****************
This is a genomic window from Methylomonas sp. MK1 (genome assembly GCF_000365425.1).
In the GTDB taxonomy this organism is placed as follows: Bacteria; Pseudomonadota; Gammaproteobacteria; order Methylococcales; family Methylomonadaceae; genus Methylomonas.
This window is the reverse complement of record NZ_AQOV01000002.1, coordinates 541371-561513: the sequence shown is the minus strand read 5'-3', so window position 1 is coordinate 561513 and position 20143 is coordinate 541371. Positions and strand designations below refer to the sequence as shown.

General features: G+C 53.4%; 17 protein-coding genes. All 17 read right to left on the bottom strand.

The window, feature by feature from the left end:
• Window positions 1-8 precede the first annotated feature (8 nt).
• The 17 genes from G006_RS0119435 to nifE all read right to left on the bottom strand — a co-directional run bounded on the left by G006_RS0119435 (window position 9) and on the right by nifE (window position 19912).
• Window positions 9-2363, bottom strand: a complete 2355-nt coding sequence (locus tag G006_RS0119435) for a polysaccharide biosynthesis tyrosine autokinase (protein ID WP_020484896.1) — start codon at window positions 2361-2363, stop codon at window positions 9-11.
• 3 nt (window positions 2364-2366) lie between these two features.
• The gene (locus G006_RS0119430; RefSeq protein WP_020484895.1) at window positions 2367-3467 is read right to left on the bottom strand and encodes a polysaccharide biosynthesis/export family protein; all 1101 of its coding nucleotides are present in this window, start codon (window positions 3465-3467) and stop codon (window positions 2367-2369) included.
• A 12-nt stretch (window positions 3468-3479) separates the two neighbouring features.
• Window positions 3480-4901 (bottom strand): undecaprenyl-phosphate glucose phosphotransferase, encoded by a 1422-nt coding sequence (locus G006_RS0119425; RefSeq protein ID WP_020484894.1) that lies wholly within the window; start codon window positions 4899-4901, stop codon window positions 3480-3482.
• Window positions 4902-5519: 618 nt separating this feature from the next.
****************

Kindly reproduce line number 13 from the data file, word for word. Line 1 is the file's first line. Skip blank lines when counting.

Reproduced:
• Window positions 4902-5519: 618 nt separating this feature from the next.